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The economic impact of the Covid-19 pandemic continues to be felt throughout the supply chain, and a recent report reveals that Southern California’s port trucking industry is failing to provide drivers with necessary protections.

The report, Cargo in Crisis: Covid-19’s Impact on Southern California Port Truck Drivers, released by Change to Win last week, found that over 80% of port drivers report they don’t receive paid sick days and 70% feel that their trucking companies are not doing enough to keep them safe on the job.

This failure to protect port drivers may forebode a failure to protect our supply chains. The virus has already exposed a weakness in the food supply chain. The New York Times recently reported on how employers were not taking proper precautions to safeguard their workers, putting the nation’s food supply at risk. The article, U.S. Food Supply Chain Is Strained as Virus Spreads, shows how hundreds of workers were infected with Covid-19 at several meat processing plants and how the eventual shutdown of those plants could put our food supply in jeopardy. The article goes on to state the enormous pressure being put on the trucking industry which had to deal with panic buying, while also dealing with an ongoing driver shortage problem

The port trucking industry appears ripe for such a breakdown. As revealed in the report, which published the results of an online survey of nearly 700 port Southern California port truck drivers:

• 70% of port drivers feel that the trucking companies are not doing enough to keep them safe on the job
• 64% report that they have not received any virus safety information or supplies.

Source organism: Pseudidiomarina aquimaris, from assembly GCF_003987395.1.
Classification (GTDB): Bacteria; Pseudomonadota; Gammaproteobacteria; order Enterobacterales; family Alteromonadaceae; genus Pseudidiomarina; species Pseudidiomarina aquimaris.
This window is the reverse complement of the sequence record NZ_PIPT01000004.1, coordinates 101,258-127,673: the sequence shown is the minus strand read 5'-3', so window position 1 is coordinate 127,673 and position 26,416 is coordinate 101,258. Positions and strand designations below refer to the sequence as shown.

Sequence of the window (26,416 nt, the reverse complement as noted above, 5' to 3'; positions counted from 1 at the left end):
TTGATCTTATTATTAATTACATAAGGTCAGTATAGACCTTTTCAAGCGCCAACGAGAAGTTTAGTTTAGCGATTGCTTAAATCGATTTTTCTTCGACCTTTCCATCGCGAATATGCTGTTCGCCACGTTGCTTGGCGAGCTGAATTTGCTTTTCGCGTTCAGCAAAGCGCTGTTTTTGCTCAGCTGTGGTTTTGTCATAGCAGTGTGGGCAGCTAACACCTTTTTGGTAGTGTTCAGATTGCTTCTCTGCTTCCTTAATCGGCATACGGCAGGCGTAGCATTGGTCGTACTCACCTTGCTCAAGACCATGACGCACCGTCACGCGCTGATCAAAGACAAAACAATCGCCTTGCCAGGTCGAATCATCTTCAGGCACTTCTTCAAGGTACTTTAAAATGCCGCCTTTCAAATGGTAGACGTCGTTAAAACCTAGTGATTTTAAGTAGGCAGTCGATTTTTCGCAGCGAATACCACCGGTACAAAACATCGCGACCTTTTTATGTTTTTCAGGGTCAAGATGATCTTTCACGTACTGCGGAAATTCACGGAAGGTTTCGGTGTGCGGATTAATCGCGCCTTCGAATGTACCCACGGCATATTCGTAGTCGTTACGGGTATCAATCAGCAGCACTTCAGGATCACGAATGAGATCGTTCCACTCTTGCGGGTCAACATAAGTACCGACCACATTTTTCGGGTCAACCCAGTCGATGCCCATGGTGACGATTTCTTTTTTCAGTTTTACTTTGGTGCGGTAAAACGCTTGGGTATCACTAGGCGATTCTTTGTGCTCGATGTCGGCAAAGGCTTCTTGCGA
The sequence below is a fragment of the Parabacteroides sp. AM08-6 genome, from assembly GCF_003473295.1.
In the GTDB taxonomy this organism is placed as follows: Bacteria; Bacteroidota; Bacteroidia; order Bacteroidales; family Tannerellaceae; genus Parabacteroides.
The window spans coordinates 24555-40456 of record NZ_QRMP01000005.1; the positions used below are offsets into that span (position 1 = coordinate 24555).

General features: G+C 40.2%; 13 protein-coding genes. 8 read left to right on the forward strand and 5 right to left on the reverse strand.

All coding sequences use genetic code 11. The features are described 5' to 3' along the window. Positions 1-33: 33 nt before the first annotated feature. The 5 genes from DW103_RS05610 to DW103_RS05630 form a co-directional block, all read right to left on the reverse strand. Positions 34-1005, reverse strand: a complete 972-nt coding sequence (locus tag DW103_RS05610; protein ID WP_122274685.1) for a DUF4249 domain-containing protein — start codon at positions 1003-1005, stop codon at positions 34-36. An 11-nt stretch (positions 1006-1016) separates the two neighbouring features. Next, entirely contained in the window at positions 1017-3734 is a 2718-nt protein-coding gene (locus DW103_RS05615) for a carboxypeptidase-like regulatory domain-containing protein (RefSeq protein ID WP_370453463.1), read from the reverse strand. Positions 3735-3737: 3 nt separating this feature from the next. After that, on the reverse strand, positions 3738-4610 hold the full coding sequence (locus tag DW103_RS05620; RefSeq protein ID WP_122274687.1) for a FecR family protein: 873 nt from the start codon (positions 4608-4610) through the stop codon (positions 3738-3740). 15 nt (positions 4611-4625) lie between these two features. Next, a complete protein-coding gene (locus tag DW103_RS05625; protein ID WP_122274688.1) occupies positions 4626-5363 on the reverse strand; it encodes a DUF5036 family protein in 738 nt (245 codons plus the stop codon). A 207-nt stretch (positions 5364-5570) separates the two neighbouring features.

• 82% of drivers say they have no paid sick days.
• 84% of drivers do not have health insurance coverage through their port trucking job.
• 68% of port drivers report receiving less pay in the last month due to the COVID-19 pandemic as cargo volumes have dropped and wait-times have increased.
(click here for a copy of the full report)

At the root of this systemic neglect is the persistent misclassification of drivers as “independent contractors.” This misclassification – which continues to be proven in the courts and regulatory agencies, most recently in a decision from the National Labor Relations Board finding the entire workforce of a major port trucking company to be employees has had a double impact on drivers.

With official numbers reporting container volume down over 25% at the Port of Los Angeles and at least 6% at the Port of Long Beach, misclassified drivers were initially disqualified from receiving unemployment benefits as their jobs were cut or their paychecks reduced. So while they are essential workers, thousands of port drivers have been earning less – but in many cases still on the hook for truck expenses that pile up whether or not they are working, creating a disincentive to stay home.

As the virus spreads, they also do not have access to any other safety net programs available to workers who are properly classified as employees such as paid sick days, family leave, or most critically health insurance. If they continue to work, they risk exposing themselves and their families to the virus because their employers are not providing them with the proper personal protective equipment or training.

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